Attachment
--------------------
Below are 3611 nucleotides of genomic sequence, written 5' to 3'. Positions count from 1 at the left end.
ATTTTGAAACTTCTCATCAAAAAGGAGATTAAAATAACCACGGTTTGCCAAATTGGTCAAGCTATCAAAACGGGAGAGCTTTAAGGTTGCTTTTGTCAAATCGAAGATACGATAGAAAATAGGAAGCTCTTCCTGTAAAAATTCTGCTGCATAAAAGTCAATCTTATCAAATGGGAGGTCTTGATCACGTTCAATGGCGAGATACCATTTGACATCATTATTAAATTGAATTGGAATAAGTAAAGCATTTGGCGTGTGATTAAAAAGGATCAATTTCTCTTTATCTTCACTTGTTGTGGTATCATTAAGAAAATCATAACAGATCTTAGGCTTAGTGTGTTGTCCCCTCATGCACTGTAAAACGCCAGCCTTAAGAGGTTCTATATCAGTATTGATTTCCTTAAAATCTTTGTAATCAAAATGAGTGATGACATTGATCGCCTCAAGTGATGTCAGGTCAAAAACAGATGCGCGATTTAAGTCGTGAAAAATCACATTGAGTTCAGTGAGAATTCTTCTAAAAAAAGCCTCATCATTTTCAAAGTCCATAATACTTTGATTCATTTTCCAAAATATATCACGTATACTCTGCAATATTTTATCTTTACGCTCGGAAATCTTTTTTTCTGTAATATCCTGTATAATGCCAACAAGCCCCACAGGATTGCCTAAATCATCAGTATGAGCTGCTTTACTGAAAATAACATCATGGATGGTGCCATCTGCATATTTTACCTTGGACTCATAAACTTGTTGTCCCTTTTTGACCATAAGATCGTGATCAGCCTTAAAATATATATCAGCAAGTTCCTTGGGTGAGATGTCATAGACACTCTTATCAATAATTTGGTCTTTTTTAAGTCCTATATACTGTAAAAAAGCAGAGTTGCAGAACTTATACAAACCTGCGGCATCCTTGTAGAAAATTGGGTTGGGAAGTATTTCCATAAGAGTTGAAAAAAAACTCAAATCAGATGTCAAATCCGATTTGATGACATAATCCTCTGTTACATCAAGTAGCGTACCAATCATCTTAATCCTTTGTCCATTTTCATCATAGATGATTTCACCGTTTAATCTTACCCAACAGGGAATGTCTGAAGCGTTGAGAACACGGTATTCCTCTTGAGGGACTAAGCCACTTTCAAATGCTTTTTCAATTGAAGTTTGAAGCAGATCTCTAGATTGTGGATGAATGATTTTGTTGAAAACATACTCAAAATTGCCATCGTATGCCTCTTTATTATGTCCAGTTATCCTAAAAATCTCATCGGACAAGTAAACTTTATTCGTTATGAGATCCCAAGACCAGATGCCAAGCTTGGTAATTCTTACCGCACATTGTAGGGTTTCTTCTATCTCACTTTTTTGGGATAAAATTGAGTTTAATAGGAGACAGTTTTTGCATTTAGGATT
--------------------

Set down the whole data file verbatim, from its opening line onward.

Below are 3611 nucleotides of genomic sequence, written 5' to 3'. Positions count from 1 at the left end.
ATTTTGAAACTTCTCATCAAAAAGGAGATTAAAATAACCACGGTTTGCCAAATTGGTCAAGCTATCAAAACGGGAGAGCTTTAAGGTTGCTTTTGTCAAATCGAAGATACGATAGAAAATAGGAAGCTCTTCCTGTAAAAATTCTGCTGCATAAAAGTCAATCTTATCAAATGGGAGGTCTTGATCACGTTCAATGGCGAGATACCATTTGACATCATTATTAAATTGAATTGGAATAAGTAAAGCATTTGGCGTGTGATTAAAAAGGATCAATTTCTCTTTATCTTCACTTGTTGTGGTATCATTAAGAAAATCATAACAGATCTTAGGCTTAGTGTGTTGTCCCCTCATGCACTGTAAAACGCCAGCCTTAAGAGGTTCTATATCAGTATTGATTTCCTTAAAATCTTTGTAATCAAAATGAGTGATGACATTGATCGCCTCAAGTGATGTCAGGTCAAAAACAGATGCGCGATTTAAGTCGTGAAAAATCACATTGAGTTCAGTGAGAATTCTTCTAAAAAAAGCCTCATCATTTTCAAAGTCCATAATACTTTGATTCATTTTCCAAAATATATCACGTATACTCTGCAATATTTTATCTTTACGCTCGGAAATCTTTTTTTCTGTAATATCCTGTATAATGCCAACAAGCCCCACAGGATTGCCTAAATCATCAGTATGAGCTGCTTTACTGAAAATAACATCATGGATGGTGCCATCTGCATATTTTACCTTGGACTCATAAACTTGTTGTCCCTTTTTGACCATAAGATCGTGATCAGCCTTAAAATATATATCAGCAAGTTCCTTGGGTGAGATGTCATAGACACTCTTATCAATAATTTGGTCTTTTTTAAGTCCTATATACTGTAAAAAAGCAGAGTTGCAGAACTTATACAAACCTGCGGCATCCTTGTAGAAAATTGGGTTGGGAAGTATTTCCATAAGAGTTGAAAAAAAACTCAAATCAGATGTCAAATCCGATTTGATGACATAATCCTCTGTTACATCAAGTAGCGTACCAATCATCTTAATCCTTTGTCCATTTTCATCATAGATGATTTCACCGTTTAATCTTACCCAACAGGGAATGTCTGAAGCGTTGAGAACACGGTATTCCTCTTGAGGGACTAAGCCACTTTCAAATGCTTTTTCAATTGAAGTTTGAAGCAGATCTCTAGATTGTGGATGAATGATTTTGTTGAAAACATACTCAAAATTGCCATCGTATGCCTCTTTATTATGTCCAGTTATCCTAAAAATCTCATCGGACAAGTAAACTTTATTCGTTATGAGATCCCAAGACCAGATGCCAAGCTTGGTAATTCTTACCGCACATTGTAGGGTTTCTTCTATCTCACTTTTTTGGGATAAAATTGAGTTTAATAGGAGACAGTTTTTGCATTTAGGATT